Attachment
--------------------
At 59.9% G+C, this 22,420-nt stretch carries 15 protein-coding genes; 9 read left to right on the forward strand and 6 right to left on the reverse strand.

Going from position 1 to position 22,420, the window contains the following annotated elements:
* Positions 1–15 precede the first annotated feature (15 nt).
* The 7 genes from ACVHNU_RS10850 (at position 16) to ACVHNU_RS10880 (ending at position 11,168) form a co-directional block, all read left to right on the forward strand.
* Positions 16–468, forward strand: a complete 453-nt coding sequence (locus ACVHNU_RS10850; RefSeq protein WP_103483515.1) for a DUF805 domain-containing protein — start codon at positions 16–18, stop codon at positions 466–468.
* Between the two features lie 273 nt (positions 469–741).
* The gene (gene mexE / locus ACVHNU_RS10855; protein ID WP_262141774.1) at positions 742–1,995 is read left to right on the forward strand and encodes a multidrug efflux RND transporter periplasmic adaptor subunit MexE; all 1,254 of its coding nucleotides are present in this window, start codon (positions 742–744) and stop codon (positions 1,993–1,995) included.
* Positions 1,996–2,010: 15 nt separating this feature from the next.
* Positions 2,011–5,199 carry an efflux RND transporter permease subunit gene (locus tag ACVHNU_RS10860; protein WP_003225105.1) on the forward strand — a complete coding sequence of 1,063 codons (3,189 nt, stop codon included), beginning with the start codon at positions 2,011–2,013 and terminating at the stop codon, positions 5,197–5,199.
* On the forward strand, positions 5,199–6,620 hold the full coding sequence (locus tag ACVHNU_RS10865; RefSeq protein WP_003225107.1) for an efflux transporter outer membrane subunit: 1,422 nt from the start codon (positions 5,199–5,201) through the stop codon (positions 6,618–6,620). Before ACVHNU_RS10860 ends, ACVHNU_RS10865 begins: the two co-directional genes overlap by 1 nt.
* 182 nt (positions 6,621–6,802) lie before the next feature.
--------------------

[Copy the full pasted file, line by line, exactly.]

At 59.9% G+C, this 22,420-nt stretch carries 15 protein-coding genes; 9 read left to right on the forward strand and 6 right to left on the reverse strand.

Going from position 1 to position 22,420, the window contains the following annotated elements:
* Positions 1–15 precede the first annotated feature (15 nt).
* The 7 genes from ACVHNU_RS10850 (at position 16) to ACVHNU_RS10880 (ending at position 11,168) form a co-directional block, all read left to right on the forward strand.
* Positions 16–468, forward strand: a complete 453-nt coding sequence (locus ACVHNU_RS10850; RefSeq protein WP_103483515.1) for a DUF805 domain-containing protein — start codon at positions 16–18, stop codon at positions 466–468.
* Between the two features lie 273 nt (positions 469–741).
* The gene (gene mexE / locus ACVHNU_RS10855; protein ID WP_262141774.1) at positions 742–1,995 is read left to right on the forward strand and encodes a multidrug efflux RND transporter periplasmic adaptor subunit MexE; all 1,254 of its coding nucleotides are present in this window, start codon (positions 742–744) and stop codon (positions 1,993–1,995) included.
* Positions 1,996–2,010: 15 nt separating this feature from the next.
* Positions 2,011–5,199 carry an efflux RND transporter permease subunit gene (locus tag ACVHNU_RS10860; protein WP_003225105.1) on the forward strand — a complete coding sequence of 1,063 codons (3,189 nt, stop codon included), beginning with the start codon at positions 2,011–2,013 and terminating at the stop codon, positions 5,197–5,199.
* On the forward strand, positions 5,199–6,620 hold the full coding sequence (locus tag ACVHNU_RS10865; RefSeq protein WP_003225107.1) for an efflux transporter outer membrane subunit: 1,422 nt from the start codon (positions 5,199–5,201) through the stop codon (positions 6,618–6,620). Before ACVHNU_RS10860 ends, ACVHNU_RS10865 begins: the two co-directional genes overlap by 1 nt.
* 182 nt (positions 6,621–6,802) lie before the next feature.